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  • Dr. Michael Klausner

Baby's First Dental Visit


Your Baby's First Dental Visit – Valley Arts Dental, West Orange, NJ

As a father of a toddler and newborn, I am passionate about beginning a child’s happy dental journey in the proper way. I hear all too often from my patients about poor dental experiences during their childhood years that have stuck with them and have greatly impacted their feelings toward dentistry as adults. At the same time, positive dental experiences - especially the routine checkup visits early on - can create a foundational comfort with dentists, doctors, and other unfamiliar settings.




When should my child’s first dental visit be?

The American Academy of Pediatric Dentistry (AAPD) recommends that a child go to the dentist by age one or within six months after the first tooth erupts. Primary teeth typically begin growing in around six months of age.


Why should my child’s first dental visit be so early?

The AAPD finds this early period to be the ideal time to begin your child’s dental journey, as early detection and intervention are crucial to overall health. According to the AAPD, “a study in the journal Pediatrics showed that children who have their first dental visit before age one have 40 percent lower dental costs in their first five years than children who do not, due to the cost of dental and medical procedures that may be necessary as a result of poor oral health.”


Is this a new recommendation?

Many parents are surprised to see such an early age recommended, having thought instead to wait into their children’s toddler years to bring them to the denist. In fact, the recommendation for a child’s first dental visit to occur at or before age one has been the standard since 2001. Once dentists understood cavities to be a chronic bacterial disease with a behavioral component, the paradigm shifted and dentists began prioritizing early prevention.


What can I expect at my child's first visit?


There are three primary purposes of this visit:


1: Establishing Comfort: Introducing your little one to the dentist and warming them up to the dental office setting, in a brief and relaxed introductory visit.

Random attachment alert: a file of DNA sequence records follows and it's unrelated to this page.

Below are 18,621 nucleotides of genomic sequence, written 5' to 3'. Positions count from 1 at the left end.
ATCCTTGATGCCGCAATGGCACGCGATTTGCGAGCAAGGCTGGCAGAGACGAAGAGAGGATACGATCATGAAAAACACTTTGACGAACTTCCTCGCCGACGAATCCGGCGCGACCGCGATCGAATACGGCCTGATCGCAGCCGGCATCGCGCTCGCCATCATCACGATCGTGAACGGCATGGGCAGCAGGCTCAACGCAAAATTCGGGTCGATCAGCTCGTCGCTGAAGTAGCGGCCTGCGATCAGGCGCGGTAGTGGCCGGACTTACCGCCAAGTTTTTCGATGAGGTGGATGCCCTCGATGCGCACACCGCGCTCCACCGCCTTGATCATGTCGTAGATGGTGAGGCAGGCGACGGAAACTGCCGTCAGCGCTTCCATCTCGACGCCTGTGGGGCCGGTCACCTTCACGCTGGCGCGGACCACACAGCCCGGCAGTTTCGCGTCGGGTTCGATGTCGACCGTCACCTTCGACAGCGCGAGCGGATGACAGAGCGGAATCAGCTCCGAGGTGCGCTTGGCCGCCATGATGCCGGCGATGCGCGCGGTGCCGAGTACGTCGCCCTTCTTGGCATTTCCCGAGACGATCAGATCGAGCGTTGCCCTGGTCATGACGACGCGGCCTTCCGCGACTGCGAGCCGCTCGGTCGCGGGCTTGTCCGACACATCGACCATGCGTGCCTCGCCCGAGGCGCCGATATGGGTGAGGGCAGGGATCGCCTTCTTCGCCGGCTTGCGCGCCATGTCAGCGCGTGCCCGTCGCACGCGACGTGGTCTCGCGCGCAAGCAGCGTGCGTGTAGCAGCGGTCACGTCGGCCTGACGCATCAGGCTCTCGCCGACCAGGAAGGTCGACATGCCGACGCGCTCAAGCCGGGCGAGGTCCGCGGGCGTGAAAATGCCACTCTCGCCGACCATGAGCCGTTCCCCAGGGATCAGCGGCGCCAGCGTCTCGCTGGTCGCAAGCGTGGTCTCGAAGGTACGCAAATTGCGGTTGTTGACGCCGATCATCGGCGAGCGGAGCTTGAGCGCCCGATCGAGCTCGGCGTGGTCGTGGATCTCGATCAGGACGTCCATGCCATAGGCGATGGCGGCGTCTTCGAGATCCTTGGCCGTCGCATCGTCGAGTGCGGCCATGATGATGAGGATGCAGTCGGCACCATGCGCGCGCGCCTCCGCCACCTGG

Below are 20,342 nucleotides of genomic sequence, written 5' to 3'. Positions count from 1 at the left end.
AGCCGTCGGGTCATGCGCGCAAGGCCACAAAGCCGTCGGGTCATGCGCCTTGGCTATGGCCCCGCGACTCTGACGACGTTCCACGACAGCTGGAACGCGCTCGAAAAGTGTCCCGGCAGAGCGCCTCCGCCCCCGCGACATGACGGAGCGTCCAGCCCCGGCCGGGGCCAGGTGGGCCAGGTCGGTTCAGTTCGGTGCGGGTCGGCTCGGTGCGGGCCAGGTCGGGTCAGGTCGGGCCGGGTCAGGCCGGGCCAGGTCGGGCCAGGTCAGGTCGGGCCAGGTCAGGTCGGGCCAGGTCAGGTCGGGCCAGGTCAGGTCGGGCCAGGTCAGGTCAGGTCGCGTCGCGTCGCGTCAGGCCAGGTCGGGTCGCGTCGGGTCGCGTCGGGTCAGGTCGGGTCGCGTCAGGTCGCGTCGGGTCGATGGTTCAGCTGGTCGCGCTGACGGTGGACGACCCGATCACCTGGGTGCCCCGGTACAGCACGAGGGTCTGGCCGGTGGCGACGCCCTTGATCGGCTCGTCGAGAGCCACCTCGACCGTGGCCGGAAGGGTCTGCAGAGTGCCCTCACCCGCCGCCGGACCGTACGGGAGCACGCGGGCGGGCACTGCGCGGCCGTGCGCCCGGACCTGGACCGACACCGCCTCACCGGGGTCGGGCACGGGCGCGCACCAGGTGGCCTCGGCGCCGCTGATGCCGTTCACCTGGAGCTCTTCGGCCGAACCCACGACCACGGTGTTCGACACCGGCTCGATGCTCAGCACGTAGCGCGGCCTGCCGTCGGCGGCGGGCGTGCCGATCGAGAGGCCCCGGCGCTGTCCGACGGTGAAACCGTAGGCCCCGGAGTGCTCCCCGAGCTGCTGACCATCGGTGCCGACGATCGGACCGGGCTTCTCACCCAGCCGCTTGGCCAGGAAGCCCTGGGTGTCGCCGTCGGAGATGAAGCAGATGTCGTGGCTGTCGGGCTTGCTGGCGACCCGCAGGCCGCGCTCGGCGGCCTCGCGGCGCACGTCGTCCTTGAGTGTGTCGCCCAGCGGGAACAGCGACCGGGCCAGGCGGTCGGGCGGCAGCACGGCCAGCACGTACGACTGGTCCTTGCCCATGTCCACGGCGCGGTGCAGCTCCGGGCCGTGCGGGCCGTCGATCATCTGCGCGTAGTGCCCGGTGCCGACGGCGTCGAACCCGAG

2: Risk Assessment & Anticipatory Guidance : Providing oral hygiene and feeding instructions, home care, and other recommendations for a healthy mouth.


3: Oral Examination: Examining your child to ensure there are no early signs of dental developmental anomalies, early childhood cavities, or other findings requiring early intervention or close monitoring.





Are there any pointers or ways I should prepare for my child's first dental visit?


· Schedule your child’s visit during a time that sets you up for success - i.e. the time of day when your child tends to be the least fussy.


· Feel free to bring your child to one of your own appointments, or if you know you are going to be in the area, you can even give us a call and bring your little one in just to look around prior to their first dental visit .


· Read a story about visiting the dentist or even role play!


· When talking to your child, keep the words light and positive. Although parents may mean well by telling their child not to be scared or that it won't hurt, those words actually do just the opposite and have been shown to increase apprehension.


· Tell us about your child and any special needs they may have.


· When the time comes to visit us, let your child bring a favorite toy.


· If your child becomes upset during this visit and we need to reschedule for another time, that is OK! We will try again on another day.


· If the visit goes well, positive reinforcement (such as stickers, toys, etc.) and praise works well.


If you are looking for more information on this topic, here are some helpful links with additional information, or you can call our West Orange Office anytime.




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